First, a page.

The only way in which agriculture is a significant contributor to Uganda’s GDP, is if the produce of its smallholder farmers is sold by them and is bought by others who didn’t produce it. Economic exchange must take places and money changes hands, so to speak. This means, de facto, that Ugandan smallholder farmers likely produce for sale in as much as and or even more than they produce for own consumption. And for many that is likely their major source of livelihood.
The implications of an industrialised economy with a developed service sector, as it is espoused in that vision, implies that smallholder farmers and semi-nomadic pastoralists who live in rural areas of Uganda, necessarily have to cede ownership of their land to others better positioned to use it in “optimal” ways. Those currently mal-described as “peasants” are required to transform into landless labourers and service providers and to be like the majority of the British, who are landless labourers.
It is a good start, but the voice needs to get stronger for detoxification of discourse in key fora and documents of formerly colonized nations. For example, the discourse in such documents as Uganda's national planning instruments - narrative plans and budgets. It does us no good to rename physical assets, while we accept descriptions of us, which falsely denigrate us, to be included in and to form the basis of our nation's official national plans and budgets.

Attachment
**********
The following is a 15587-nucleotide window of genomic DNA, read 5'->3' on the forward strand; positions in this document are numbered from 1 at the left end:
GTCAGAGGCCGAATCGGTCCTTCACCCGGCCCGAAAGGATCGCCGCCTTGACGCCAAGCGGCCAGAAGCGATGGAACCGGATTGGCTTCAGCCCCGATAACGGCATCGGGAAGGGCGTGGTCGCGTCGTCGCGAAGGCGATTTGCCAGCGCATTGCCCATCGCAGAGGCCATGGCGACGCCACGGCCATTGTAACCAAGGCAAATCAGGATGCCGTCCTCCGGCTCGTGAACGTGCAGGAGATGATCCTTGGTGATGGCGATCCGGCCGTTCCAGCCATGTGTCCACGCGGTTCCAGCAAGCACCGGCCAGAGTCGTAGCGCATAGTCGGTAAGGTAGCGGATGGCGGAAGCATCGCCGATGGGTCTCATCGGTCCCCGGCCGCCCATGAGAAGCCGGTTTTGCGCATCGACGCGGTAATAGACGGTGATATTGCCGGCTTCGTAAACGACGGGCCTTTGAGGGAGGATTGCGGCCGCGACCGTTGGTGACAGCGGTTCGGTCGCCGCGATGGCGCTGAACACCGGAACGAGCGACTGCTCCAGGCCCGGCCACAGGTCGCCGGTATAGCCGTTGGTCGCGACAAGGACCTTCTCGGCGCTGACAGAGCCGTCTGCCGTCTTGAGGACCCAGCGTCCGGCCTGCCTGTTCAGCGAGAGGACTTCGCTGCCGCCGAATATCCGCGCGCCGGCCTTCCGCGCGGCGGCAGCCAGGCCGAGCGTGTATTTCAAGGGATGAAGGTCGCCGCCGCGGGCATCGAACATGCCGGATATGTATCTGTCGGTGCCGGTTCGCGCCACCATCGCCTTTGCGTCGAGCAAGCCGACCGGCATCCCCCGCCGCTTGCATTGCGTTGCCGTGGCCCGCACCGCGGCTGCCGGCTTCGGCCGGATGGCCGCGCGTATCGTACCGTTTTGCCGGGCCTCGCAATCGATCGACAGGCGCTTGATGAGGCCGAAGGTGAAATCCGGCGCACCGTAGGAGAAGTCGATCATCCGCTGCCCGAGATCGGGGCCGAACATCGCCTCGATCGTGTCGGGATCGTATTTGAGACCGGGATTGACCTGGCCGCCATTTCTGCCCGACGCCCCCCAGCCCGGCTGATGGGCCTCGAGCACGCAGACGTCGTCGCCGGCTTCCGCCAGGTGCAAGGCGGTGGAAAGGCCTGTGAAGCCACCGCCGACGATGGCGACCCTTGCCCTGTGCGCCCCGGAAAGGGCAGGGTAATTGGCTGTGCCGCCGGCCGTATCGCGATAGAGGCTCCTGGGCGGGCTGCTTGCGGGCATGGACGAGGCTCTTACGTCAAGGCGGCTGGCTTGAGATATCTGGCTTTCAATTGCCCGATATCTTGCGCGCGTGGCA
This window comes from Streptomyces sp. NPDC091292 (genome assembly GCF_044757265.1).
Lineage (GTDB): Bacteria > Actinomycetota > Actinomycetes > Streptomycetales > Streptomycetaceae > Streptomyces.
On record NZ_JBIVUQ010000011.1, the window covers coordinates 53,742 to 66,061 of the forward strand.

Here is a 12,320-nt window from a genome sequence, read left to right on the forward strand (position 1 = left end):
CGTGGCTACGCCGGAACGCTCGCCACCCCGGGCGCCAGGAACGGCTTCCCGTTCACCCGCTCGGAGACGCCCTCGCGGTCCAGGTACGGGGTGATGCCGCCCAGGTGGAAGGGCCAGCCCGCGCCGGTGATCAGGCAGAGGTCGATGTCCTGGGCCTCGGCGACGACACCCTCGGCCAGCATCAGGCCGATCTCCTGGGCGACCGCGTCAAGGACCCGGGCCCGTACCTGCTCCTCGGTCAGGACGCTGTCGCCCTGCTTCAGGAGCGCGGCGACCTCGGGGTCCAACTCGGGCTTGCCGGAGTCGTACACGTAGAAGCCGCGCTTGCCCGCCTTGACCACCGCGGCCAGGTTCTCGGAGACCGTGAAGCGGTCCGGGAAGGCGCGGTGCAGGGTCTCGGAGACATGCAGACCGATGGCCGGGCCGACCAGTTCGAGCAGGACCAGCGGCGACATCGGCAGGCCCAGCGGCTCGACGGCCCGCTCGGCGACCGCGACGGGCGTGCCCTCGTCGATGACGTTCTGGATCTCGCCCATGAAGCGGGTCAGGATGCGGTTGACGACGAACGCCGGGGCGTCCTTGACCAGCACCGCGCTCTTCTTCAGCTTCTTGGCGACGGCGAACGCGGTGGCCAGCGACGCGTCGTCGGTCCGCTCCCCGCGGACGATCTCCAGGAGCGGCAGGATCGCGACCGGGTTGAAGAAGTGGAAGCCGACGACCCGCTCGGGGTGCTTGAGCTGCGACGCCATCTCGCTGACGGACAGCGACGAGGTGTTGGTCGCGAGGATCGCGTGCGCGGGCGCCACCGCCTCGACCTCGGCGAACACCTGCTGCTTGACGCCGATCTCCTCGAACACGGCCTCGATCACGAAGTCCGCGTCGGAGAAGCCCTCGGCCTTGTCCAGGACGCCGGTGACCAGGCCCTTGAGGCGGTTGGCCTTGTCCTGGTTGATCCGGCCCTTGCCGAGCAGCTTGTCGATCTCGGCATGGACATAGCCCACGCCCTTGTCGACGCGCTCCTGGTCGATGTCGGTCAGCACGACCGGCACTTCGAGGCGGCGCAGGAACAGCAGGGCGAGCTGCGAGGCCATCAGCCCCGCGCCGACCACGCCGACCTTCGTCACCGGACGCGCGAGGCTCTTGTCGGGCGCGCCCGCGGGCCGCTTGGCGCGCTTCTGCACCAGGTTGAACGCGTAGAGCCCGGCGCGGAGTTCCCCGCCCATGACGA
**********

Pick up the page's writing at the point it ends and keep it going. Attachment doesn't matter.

“Economic deception” has become routine and has been institutionalised in Uganda; and how such institutionalisation of “economic deception” has normalised and intensified fraud, economic crime and trickery in doing business." My thoughts as I read through the State of The Nation address and the National Budget Speech for the financial year 2018/2019. Read more on the concept of… Continue reading The cause of poverty in Uganda